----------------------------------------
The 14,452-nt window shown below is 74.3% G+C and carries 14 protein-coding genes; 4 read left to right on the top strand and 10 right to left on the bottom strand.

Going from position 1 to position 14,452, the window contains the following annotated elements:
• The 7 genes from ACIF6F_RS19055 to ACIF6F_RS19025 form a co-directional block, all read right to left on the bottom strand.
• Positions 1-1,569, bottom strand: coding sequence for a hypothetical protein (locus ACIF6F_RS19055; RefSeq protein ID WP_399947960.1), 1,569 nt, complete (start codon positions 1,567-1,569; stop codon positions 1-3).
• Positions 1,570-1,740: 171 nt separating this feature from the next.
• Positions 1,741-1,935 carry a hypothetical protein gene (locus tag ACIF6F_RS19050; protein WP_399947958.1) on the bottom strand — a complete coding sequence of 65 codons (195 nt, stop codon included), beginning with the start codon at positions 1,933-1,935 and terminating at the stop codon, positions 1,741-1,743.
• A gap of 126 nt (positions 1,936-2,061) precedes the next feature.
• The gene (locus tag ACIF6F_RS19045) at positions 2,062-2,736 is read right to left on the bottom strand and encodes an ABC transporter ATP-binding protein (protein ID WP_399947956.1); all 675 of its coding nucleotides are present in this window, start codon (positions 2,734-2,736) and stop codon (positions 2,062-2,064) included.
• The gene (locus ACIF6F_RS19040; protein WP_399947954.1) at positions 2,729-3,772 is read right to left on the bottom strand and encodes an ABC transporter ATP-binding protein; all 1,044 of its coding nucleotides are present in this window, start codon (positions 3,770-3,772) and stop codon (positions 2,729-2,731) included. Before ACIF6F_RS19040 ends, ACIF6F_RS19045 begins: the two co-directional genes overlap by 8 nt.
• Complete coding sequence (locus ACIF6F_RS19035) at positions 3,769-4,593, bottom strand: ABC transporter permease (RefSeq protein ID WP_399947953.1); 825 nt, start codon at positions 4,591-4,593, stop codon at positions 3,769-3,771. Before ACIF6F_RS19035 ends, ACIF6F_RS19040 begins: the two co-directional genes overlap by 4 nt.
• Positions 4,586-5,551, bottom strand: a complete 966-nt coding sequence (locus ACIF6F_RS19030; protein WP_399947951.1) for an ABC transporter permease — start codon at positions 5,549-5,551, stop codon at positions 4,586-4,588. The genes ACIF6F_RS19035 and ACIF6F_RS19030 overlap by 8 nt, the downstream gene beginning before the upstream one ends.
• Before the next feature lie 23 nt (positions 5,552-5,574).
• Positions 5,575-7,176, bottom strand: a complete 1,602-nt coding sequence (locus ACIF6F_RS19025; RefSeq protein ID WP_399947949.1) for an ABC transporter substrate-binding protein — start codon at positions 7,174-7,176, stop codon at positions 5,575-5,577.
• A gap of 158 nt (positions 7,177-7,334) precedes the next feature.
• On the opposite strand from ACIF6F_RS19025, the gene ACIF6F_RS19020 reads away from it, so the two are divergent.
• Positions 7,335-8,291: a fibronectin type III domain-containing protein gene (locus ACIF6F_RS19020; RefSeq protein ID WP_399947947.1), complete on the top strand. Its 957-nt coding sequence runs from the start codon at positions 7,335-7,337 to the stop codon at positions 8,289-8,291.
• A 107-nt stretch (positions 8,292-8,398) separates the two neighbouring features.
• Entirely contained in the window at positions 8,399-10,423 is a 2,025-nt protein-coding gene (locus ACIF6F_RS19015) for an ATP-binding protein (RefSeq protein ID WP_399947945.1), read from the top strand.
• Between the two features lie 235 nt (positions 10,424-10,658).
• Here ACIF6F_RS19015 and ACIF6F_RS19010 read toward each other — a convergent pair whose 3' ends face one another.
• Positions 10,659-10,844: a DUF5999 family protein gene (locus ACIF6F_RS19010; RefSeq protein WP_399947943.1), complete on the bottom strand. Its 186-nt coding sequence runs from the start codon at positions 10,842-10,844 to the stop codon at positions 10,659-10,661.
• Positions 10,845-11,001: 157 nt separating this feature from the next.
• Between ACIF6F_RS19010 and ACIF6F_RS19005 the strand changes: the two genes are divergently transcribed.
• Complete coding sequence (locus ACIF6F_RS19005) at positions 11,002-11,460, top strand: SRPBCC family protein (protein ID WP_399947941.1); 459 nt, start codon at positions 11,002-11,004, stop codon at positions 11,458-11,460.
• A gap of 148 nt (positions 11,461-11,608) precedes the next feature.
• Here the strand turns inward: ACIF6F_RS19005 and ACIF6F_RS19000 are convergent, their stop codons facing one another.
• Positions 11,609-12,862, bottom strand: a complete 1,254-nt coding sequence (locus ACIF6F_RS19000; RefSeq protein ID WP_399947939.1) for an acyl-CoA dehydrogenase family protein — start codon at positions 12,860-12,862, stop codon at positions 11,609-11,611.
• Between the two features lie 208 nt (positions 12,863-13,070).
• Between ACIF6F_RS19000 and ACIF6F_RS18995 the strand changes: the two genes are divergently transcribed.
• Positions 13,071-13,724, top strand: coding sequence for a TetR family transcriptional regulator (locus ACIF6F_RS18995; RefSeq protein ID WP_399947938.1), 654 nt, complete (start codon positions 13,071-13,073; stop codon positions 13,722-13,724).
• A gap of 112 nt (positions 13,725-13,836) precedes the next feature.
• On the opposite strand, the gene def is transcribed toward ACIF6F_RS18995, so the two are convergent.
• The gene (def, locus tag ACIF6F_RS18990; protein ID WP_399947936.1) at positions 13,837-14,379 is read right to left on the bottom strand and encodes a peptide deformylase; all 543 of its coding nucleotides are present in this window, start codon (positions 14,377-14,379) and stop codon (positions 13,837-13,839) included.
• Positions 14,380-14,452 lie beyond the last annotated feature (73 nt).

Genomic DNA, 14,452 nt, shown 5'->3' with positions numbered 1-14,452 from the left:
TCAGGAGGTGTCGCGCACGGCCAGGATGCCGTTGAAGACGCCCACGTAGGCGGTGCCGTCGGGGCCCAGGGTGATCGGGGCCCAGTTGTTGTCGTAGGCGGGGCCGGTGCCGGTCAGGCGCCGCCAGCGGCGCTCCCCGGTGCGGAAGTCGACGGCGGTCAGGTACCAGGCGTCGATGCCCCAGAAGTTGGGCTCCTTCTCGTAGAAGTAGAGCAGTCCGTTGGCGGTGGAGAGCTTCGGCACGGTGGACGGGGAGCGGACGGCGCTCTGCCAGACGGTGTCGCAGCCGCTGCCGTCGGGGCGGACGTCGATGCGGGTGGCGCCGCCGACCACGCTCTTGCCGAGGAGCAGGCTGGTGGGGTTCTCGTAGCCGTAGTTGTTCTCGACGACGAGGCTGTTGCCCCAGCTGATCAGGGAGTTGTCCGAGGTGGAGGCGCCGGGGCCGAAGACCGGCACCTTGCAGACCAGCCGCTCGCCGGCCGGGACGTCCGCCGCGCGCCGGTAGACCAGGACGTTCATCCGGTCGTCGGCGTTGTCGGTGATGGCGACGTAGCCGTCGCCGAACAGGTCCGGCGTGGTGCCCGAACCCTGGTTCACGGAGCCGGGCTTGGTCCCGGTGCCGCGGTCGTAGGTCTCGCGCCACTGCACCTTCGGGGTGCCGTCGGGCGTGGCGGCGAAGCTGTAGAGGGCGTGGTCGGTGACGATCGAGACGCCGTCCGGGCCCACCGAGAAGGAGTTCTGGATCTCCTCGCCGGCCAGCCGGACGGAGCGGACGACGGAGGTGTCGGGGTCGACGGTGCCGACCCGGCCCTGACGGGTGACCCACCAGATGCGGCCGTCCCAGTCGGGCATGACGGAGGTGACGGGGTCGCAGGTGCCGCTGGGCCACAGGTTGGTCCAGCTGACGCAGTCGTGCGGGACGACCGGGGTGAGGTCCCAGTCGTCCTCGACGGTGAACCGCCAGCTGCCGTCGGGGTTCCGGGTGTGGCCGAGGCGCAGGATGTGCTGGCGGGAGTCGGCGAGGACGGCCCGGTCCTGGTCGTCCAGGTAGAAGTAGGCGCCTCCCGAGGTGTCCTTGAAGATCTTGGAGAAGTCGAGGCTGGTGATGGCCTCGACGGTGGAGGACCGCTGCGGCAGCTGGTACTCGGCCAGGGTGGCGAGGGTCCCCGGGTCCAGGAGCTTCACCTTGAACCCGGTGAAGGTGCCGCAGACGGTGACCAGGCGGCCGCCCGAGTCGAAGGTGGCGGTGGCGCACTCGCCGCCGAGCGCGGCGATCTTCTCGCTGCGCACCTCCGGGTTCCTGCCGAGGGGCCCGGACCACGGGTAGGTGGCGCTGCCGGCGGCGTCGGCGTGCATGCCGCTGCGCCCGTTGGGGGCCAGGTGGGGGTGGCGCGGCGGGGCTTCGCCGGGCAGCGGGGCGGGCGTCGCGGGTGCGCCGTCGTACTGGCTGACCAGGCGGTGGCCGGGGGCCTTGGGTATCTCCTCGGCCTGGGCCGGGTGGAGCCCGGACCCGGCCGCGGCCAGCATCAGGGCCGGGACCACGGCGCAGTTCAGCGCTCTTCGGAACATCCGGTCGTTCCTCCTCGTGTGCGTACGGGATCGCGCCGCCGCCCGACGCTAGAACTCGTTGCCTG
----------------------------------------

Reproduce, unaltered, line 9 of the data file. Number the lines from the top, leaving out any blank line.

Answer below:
• The gene (locus ACIF6F_RS19040; protein WP_399947954.1) at positions 2,729-3,772 is read right to left on the bottom strand and encodes an ABC transporter ATP-binding protein; all 1,044 of its coding nucleotides are present in this window, start codon (positions 3,770-3,772) and stop codon (positions 2,729-2,731) included. Before ACIF6F_RS19040 ends, ACIF6F_RS19045 begins: the two co-directional genes overlap by 8 nt.